Small Claims Court Orders Dispensary to Pay Grower

A press release by Chris Van Hook, founder of Clean Green, a cannabis certifying company, announces that a small claims court judge has ordered a dispensary to recompense a grower for cannabis.  This could have far reaching consequences.

A recent decision by a Small Claims judge in the Sacramento County Superior Court [case no. 11sc01666] will have positive and far-reaching impacts on the ability of cannabis growers to seek agreed-upon reimbursement from collectives for their medicine, says California medical cannabis compliance lawyer Chris Van Hook, founder of the Clean Green Certified medical marijuana inspection program.
The plaintiff in the case was a grower of Clean Green Certified medical cannabis, David Nadeau, who brought his medicine to a collective in the Sacramento area. There he was given a collective/vendor agreement with the weights of his medicine being donated, as well as the reimbursement value and a date (two weeks in the future) by which the reimbursement was to occur. There was no dispute as to the amounts owed or the due date of the compensation, but after more than 30 days without reimbursement, and with the collective closing shop and moving locations, the plaintiff thought the time had come to file in the Sacramento Small Claims Division for breach of contract.
“The grower had provided medicine to the collective in good faith, and it had, in fact, been distributed to collective members and reimbursement had been received by the dispensary,” notes Van Hook. “It boiled down to an old-fashioned breach of contract case, not uncommon in all types of agricultural crop transactions.”
Judge John O’Donnell ruled in favor of the plaintiff, ordering the defendant to pay a total amount of $6,345.24, which included the principal amount plus costs. Judge O’Donnell allowed plaintiff to collect his money not only from the collective, but also the individual who he had the contract with and all business entities the defendant was affiliated with. After a 30-day appeal deadline had passed, the plaintiff was able to pursue payment.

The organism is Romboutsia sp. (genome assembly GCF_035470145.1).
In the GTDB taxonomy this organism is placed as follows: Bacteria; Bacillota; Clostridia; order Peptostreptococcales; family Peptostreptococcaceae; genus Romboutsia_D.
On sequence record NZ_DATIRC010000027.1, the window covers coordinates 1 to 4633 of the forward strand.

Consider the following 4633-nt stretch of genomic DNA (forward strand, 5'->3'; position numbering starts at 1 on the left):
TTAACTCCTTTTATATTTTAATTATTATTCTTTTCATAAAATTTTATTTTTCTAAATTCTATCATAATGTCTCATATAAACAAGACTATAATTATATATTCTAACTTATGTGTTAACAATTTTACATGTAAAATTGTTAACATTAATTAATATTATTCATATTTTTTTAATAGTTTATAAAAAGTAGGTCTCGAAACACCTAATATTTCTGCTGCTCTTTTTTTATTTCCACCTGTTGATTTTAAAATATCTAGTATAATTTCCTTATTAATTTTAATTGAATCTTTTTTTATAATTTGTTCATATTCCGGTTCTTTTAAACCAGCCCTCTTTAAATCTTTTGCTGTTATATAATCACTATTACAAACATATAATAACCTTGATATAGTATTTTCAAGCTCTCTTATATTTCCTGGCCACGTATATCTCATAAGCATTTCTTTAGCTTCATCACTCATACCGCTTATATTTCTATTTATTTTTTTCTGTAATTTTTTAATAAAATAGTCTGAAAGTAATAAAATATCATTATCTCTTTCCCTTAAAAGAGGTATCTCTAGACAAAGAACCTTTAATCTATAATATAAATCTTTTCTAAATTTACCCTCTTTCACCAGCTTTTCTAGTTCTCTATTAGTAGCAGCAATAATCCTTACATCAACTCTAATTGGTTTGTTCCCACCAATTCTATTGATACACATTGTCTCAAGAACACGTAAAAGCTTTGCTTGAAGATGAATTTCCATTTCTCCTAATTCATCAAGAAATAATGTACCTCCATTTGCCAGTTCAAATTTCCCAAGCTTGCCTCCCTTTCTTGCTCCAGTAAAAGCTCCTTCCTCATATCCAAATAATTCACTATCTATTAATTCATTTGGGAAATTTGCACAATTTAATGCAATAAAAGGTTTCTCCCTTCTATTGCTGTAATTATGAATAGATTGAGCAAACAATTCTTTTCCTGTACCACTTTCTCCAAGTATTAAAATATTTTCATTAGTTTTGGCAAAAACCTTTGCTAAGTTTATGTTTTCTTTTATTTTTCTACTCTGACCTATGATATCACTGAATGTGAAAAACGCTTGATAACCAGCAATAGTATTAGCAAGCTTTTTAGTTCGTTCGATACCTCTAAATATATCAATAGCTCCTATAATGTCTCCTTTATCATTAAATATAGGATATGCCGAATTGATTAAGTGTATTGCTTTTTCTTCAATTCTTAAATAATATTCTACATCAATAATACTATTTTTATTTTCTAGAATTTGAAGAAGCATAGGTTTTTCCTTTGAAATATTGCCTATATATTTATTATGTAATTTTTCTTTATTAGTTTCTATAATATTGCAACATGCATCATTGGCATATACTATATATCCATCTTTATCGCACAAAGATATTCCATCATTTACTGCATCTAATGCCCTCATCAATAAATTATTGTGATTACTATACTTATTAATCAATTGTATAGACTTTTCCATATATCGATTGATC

Van Hook says growers facing similar nonpayment situations should consider pursuing small claims litigation. “Small claims court is a good choice, as you do not need to retain the services of an attorney,” he notes, adding, “but growers should keep in mind that the maximum amount of damages that can be brought in a small claims court is $7,500.00.”
“Individuals can look up ‘California Small Claims Court’ on the Internet, and they will find instructions as to how to file a small claims complaint. It is really very easy; however, good records should be assembled so that you can make your case clear to the court,” Van Hook suggests.
He advises other growers considering taking similar action to remember to make copies and keep records. “Know the material, because the judge will ask you questions, and you must be able to answer.”
“This case will have positive repercussions throughout the modern medical cannabis framework here in California,” notes Van Hook, pointing out that the collective model of fair and reasonable compensation for medical cannabis can only work if both parties honor the agreement. “This case has greater importance statewide as it was handed down in Sacramento, allowing unpaid growers/members to cite this case in the future.”

For more information about the Clean Green Certified program, call Chris Van Hook at (707) 218-6979


Hat tip to locally based 420news



  • Great story Kym; thanks for posting it. I’m a big believer in the Small Claims Court process now after pursuing a claim (not MM related), winning and then going through the collection process. In Humboldt county you can get free help form an attorney that works for Superior Court and she will provide you with all the forms and a handbook at her short seminars at the courthouse. Additionally there are websites that will guide you through the process and fill out the forms online so you can print them out ready to file. The real work begins after you win and try to collect your judgment. Be persistent and make sure you know the deadlines and you will likely get your payment. In my case I was able to get a person’s driver’s license suspended indefinitely until she paid through the DMV because it was a case where she was at fault for a wreck and uninsured. There are other avenues available for collection from unwilling debtors. She was a grower and everyone who knew her and her partner said she had the money, but when her license was revoked she paid. It took me a year to collect from the time of the wreck.

  • Extra good to read. Thanks.

  • Extra good to read. Thanks.

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